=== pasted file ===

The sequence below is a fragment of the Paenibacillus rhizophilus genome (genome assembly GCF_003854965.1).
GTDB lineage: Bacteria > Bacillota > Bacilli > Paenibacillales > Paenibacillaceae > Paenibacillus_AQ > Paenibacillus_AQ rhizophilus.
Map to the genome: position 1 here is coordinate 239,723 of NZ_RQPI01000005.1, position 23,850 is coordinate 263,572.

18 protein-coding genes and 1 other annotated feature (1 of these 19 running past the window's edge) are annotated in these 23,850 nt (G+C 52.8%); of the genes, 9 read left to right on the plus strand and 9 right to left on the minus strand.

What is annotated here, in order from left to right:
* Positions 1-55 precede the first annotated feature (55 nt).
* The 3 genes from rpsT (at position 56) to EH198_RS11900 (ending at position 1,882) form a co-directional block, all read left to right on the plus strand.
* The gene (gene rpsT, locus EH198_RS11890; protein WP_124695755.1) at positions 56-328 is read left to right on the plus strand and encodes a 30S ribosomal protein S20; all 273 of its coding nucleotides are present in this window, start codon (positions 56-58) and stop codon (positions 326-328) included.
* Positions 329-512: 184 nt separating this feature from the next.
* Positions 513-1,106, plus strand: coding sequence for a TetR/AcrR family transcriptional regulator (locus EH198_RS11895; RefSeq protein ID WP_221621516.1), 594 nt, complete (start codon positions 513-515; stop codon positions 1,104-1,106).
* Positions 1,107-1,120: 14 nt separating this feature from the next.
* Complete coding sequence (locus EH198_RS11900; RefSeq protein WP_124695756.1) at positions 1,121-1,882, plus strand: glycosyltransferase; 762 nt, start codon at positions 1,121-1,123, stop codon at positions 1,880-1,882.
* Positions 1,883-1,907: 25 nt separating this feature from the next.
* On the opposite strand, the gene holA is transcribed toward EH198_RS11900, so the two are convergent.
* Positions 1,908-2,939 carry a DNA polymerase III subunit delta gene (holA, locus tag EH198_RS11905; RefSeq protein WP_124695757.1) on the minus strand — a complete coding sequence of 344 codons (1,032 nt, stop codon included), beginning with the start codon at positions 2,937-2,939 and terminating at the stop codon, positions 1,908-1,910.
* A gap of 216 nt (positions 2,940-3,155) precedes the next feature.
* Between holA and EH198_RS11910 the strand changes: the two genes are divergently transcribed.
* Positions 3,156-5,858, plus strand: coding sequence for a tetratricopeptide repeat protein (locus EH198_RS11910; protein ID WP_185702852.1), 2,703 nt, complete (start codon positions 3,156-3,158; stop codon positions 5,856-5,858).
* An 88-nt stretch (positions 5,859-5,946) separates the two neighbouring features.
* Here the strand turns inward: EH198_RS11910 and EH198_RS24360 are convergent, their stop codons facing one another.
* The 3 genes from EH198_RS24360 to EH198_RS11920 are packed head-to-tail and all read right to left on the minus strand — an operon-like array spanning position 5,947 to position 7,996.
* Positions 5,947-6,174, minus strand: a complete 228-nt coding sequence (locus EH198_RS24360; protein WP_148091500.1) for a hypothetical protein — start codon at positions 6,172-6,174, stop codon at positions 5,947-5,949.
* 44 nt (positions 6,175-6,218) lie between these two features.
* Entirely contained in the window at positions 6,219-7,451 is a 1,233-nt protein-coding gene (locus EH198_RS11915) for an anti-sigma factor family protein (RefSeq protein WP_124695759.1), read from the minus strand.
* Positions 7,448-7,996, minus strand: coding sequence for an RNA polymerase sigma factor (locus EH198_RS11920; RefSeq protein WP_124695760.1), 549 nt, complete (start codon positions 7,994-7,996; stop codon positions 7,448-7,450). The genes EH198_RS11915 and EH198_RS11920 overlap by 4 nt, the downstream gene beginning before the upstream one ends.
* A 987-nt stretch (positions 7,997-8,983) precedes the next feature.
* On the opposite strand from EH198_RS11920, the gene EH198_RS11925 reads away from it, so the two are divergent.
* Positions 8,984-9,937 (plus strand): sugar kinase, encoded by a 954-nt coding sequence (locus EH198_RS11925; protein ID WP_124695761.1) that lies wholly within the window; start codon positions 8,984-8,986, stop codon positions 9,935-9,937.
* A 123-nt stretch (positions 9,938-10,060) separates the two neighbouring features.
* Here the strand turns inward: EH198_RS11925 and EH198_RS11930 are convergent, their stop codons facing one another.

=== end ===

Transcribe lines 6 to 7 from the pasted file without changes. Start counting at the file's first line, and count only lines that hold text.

* Positions 1-55 precede the first annotated feature (55 nt).
* The 3 genes from rpsT (at position 56) to EH198_RS11900 (ending at position 1,882) form a co-directional block, all read left to right on the plus strand.